Neurocritical Care

Neurocritical Care Articles

Neurocritical Care wants to be sure you have the latest peer-reviewed research as soon as possible.  Therefore, it publishes Online First articles ahead of being assigned to a journal issue.  NCS shares these abstracts below.  If you are looking for an older article, please enter the Springer site through the NCS private journal access page.

  • Blog Entry

    By Eelco F. M. Wijdicks MD, PhD First Online: 28 January 2020 References 1. Tyler KL. A history of bacterial meningitis. In: Finger S, Boller F, Tyler KL, editors. Handbook of clinical neurology. Amsterdam: Elsevier; 2010. p. 417–33. 2. Abercrombie J. Pathological and practical researches on ...

  • By Eelco F. M. Wijdicks MD, PhD First Online: 27 January 2020 Decapitation—and what it means for the brain—was back in the news. Vrselja and his coworkers from Yale use a decapitated pig brain and, after connecting to extracorporeal perfusion system, were able to postpone biochemical decline and ...

  • By Eelco F. M. Wijdicks MD, PhD First Online: 24 January 2020 Cerebral hemorrhage had been recognized since Johann Jakob Wepfer in 1658 reported it as a cause of apoplexy ( Schlaganfall ). At autopsy, he would find sanguineous fluid within cavities of the brain [ 1 , 2 , 3 ]. Hemorrhage ...

  • By Eelco F. M. Wijdicks First Online: 24 January 2020 In 1972, North and Jennett stated in the  Lancet : “Abnormal breathing is often regarded as an incidental feature of brain damage, and little clinical attention is paid to it” [ 1 ]. It is very true: the changes in respiratory rate and ...

  • Breaking Down Myasthenic Crisis

    Blog Entry

    By Eelco F. M. Wijdicks MD, PhD Myasthenia gravis may not be known to the patient before fulminant worsening of swallowing and breathing occurs. Respiratory weakness has reportedly appeared without prior diagnosis, but the absence of some prior signs is improbable. Myasthenia gravis does not proceed ...

  • By Eelco F. M. Wijdicks MD, PhD First Online: 24 January 2020 Neurointensivists (and intensivists) accept the responsibility for their decisions when they determine that outcome will be realistically poor. How did we do it in the past? For many years (and even decades), physicians, and later neurosurgeons, ...

  • By Eelco F. M. Wijdicks MD, PhD First Online: 24 January 2020 The history of the management of traumatic spinal cord injury (TSCI) goes a long way back and is closely connected to wartime [ 1 , 2 , 3 ]. Initially, garrison military hospitals tended to the wounded, but medical centers quickly ...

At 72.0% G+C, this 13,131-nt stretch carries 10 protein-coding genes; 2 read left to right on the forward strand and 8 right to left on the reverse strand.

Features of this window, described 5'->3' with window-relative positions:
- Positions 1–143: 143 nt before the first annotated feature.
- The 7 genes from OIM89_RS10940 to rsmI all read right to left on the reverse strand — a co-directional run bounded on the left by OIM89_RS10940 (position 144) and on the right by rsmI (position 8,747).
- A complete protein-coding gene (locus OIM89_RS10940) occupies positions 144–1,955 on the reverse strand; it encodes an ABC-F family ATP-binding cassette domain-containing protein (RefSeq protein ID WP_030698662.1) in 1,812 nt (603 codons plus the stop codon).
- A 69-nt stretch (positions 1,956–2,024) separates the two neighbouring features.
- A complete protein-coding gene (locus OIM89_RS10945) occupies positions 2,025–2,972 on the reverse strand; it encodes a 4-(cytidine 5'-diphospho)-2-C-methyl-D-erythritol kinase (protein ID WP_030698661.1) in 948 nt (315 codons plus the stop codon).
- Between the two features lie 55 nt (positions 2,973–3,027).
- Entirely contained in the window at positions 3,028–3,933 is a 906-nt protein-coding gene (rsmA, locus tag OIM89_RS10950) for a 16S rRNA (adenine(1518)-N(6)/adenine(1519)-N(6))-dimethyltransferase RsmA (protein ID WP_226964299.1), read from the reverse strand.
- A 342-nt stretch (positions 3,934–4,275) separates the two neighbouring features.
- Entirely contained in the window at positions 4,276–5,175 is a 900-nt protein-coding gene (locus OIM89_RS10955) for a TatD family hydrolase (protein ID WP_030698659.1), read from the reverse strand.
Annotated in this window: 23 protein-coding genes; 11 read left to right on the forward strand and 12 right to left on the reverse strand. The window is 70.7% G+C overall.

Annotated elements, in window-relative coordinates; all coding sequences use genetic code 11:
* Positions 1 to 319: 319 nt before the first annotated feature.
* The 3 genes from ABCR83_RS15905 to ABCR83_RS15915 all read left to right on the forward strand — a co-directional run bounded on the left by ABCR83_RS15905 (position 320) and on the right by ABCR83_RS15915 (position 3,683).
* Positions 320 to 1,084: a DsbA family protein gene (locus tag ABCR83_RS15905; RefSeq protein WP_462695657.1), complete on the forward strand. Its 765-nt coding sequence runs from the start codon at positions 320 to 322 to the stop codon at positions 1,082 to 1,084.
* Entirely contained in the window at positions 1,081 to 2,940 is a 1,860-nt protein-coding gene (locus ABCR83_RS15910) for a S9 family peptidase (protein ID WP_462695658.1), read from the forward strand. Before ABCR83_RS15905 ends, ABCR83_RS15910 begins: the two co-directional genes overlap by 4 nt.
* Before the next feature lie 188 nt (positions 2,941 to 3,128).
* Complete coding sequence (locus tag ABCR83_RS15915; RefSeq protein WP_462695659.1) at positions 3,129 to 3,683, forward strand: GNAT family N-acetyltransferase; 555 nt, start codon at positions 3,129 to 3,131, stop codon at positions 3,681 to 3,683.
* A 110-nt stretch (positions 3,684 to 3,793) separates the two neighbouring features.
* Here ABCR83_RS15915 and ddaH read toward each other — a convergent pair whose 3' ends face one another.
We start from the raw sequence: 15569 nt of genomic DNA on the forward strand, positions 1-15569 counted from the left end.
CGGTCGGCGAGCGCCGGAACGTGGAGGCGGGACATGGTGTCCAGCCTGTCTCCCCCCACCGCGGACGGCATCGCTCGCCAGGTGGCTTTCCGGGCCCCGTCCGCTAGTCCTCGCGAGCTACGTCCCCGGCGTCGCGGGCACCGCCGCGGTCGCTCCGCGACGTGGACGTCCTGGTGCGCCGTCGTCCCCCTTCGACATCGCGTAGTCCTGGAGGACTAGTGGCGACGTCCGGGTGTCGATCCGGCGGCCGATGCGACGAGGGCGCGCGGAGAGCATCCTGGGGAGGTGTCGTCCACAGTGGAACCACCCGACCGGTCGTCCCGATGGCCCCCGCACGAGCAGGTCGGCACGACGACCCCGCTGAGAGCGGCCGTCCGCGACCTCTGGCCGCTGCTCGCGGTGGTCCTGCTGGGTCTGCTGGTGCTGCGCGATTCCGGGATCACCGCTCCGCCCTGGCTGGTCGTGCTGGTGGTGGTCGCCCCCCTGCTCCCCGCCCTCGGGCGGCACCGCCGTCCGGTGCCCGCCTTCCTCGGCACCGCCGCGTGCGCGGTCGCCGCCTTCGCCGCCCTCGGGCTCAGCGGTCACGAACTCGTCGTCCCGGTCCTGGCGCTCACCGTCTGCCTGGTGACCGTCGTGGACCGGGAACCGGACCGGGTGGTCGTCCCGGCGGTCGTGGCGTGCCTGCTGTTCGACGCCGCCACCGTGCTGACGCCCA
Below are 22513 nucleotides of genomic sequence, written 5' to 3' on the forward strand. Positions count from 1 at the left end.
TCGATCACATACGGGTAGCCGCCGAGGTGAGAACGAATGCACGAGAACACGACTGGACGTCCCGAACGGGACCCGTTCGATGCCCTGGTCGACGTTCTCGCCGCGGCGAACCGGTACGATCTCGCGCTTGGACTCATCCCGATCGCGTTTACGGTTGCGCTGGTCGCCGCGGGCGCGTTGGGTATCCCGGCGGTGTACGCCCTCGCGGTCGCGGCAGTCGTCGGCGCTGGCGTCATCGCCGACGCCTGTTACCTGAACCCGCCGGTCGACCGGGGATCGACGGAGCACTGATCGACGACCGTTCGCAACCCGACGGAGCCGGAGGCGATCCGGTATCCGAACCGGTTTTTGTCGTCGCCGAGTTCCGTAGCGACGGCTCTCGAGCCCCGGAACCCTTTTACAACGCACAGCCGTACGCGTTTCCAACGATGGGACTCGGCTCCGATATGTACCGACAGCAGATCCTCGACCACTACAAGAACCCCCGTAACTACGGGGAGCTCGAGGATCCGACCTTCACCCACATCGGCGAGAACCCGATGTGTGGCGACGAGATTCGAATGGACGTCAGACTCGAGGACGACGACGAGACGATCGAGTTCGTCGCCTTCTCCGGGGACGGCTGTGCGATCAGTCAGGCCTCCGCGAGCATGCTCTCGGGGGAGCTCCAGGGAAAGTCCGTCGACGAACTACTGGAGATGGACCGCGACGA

• Brain Storming in Brain Trauma

    Blog Entry

    By Eelco F. M. Wijdicks First Online: 24 January 2020 When the autonomic system is touched or damaged, it shows clinically and often dramatically. First, neurosurgeons recognized impressive autonomic manifestations after surgery for tumors in the hypothalamic area. Neurologists often saw similar ...

  • Stroke and Craniectomy

    Blog Entry

    By Eelco F. M. Wijdicks , Department of Neurology, Mayo Clinic, Rochester, USA Neurocritical Care ,  April 2019 ,   Volume 30,   Issue 2,   pp 235–238 Neurosurgical involvement in the care of major stroke complications has yielded striking results in the subtentorial region but equivocal ...

  • Blog Entry

    By Eelco F. M. Wijdicks,  Division of Critical Care Neurology, Mayo Clinic, Rochester, USA Neurocritical Care , February 2019, Volume 30, Issue 1, pp 1–4 Neurologic examination of the comatose patient has gradually matured. Less than 50 years ago, neurological examination in coma became a regular ...

  • Lundberg and his Waves

    Blog Entry

    By Eelco F. M. Wijdicks First Online: 25 February 2019 This historical vignette revisits the main contributions by Nils Lundberg, a neurosurgeon, that were published in the late 1950s and early 1960s. The Lundberg studies also definitively established that symptoms of abnormal brainstem function ...

  • Blog Entry

    By Eelco F. M. Wijdicks First Online: 22 February 2019 Discovery of the ascending reticular activating system (ARAS) can be attributed to work done in research neuroscientist Horace Magoun’s laboratory. Before this finding, most scientists would focus on the diencephalon (and anterior midbrain) ...